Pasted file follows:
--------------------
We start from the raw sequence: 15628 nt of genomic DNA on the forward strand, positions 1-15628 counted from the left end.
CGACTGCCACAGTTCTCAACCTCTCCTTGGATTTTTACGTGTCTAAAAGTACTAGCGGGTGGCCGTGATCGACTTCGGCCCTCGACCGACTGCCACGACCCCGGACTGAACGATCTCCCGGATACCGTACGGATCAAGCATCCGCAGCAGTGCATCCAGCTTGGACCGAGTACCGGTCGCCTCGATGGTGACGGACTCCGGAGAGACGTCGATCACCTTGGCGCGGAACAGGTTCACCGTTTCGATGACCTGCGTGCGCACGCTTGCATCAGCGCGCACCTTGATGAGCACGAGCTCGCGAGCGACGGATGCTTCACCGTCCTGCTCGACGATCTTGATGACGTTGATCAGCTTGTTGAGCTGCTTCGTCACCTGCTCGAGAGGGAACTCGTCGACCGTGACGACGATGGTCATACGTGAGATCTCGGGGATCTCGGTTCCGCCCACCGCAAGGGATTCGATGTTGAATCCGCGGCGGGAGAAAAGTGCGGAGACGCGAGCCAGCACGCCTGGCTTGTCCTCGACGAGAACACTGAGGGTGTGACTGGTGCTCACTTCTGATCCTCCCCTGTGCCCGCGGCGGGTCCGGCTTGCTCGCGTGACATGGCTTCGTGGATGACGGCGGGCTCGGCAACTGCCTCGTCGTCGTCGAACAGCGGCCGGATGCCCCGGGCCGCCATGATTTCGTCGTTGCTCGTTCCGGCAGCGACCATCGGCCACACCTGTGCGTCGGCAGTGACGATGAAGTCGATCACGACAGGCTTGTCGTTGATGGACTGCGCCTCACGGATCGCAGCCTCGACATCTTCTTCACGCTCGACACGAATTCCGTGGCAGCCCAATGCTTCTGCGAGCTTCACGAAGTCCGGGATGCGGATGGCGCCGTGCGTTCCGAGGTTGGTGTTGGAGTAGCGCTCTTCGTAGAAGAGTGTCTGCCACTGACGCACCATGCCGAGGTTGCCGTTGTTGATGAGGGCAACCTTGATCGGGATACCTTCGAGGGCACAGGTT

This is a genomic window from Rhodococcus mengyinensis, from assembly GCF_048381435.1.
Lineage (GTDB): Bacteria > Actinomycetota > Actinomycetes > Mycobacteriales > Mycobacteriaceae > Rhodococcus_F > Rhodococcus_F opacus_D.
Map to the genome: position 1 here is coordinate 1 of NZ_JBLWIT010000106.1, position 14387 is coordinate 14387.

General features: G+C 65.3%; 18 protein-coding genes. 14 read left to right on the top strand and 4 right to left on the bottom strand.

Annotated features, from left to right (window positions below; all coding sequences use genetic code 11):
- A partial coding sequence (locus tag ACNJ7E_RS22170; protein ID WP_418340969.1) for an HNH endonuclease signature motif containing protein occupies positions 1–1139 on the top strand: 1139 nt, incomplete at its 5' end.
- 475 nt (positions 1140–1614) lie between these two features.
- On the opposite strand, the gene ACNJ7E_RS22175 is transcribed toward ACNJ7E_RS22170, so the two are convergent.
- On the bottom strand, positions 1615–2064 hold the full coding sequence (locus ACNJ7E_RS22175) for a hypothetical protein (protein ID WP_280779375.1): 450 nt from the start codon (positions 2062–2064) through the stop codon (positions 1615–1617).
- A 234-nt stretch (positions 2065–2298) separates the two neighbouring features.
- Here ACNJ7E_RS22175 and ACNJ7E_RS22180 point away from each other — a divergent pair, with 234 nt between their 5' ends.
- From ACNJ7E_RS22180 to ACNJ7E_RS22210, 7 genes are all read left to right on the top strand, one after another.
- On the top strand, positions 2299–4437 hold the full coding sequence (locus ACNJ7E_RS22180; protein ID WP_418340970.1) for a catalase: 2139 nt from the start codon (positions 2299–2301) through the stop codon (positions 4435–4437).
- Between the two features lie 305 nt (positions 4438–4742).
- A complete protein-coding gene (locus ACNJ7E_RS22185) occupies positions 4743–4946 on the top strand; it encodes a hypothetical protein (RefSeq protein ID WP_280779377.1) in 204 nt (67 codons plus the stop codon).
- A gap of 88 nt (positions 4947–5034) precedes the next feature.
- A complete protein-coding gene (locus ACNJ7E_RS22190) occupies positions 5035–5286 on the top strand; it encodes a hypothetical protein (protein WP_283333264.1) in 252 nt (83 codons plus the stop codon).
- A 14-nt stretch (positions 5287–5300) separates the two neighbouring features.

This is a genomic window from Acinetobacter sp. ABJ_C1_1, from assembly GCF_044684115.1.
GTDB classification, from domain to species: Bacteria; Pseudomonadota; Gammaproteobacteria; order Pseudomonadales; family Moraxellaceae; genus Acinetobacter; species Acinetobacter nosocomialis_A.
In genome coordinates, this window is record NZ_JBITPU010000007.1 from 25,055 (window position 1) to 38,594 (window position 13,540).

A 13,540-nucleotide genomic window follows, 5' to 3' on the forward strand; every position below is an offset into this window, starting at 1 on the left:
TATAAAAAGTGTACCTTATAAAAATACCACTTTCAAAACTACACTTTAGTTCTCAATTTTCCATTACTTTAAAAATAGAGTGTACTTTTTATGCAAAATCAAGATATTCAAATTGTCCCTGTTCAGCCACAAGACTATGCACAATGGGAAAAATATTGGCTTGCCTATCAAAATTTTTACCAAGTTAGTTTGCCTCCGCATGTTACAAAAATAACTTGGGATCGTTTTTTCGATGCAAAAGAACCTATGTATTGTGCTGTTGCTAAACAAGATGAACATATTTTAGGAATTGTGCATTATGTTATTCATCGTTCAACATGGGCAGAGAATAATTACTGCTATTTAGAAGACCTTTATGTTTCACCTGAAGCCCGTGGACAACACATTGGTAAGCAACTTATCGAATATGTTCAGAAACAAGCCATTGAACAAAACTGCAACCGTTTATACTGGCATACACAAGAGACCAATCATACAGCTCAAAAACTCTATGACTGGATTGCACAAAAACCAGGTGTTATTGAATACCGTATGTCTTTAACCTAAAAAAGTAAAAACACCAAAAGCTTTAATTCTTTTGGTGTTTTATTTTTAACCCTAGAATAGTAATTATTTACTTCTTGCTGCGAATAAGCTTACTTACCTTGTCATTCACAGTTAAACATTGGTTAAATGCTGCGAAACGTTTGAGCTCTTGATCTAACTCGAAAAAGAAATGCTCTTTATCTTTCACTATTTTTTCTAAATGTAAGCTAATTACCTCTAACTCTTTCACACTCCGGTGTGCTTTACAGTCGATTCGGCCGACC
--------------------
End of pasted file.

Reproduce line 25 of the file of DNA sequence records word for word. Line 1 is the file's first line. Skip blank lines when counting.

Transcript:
TATAAAAAGTGTACCTTATAAAAATACCACTTTCAAAACTACACTTTAGTTCTCAATTTTCCATTACTTTAAAAATAGAGTGTACTTTTTATGCAAAATCAAGATATTCAAATTGTCCCTGTTCAGCCACAAGACTATGCACAATGGGAAAAATATTGGCTTGCCTATCAAAATTTTTACCAAGTTAGTTTGCCTCCGCATGTTACAAAAATAACTTGGGATCGTTTTTTCGATGCAAAAGAACCTATGTATTGTGCTGTTGCTAAACAAGATGAACATATTTTAGGAATTGTGCATTATGTTATTCATCGTTCAACATGGGCAGAGAATAATTACTGCTATTTAGAAGACCTTTATGTTTCACCTGAAGCCCGTGGACAACACATTGGTAAGCAACTTATCGAATATGTTCAGAAACAAGCCATTGAACAAAACTGCAACCGTTTATACTGGCATACACAAGAGACCAATCATACAGCTCAAAAACTCTATGACTGGATTGCACAAAAACCAGGTGTTATTGAATACCGTATGTCTTTAACCTAAAAAAGTAAAAACACCAAAAGCTTTAATTCTTTTGGTGTTTTATTTTTAACCCTAGAATAGTAATTATTTACTTCTTGCTGCGAATAAGCTTACTTACCTTGTCATTCACAGTTAAACATTGGTTAAATGCTGCGAAACGTTTGAGCTCTTGATCTAACTCGAAAAAGAAATGCTCTTTATCTTTCACTATTTTTTCTAAATGTAAGCTAATTACCTCTAACTCTTTCACACTCCGGTGTGCTTTACAGTCGATTCGGCCGACC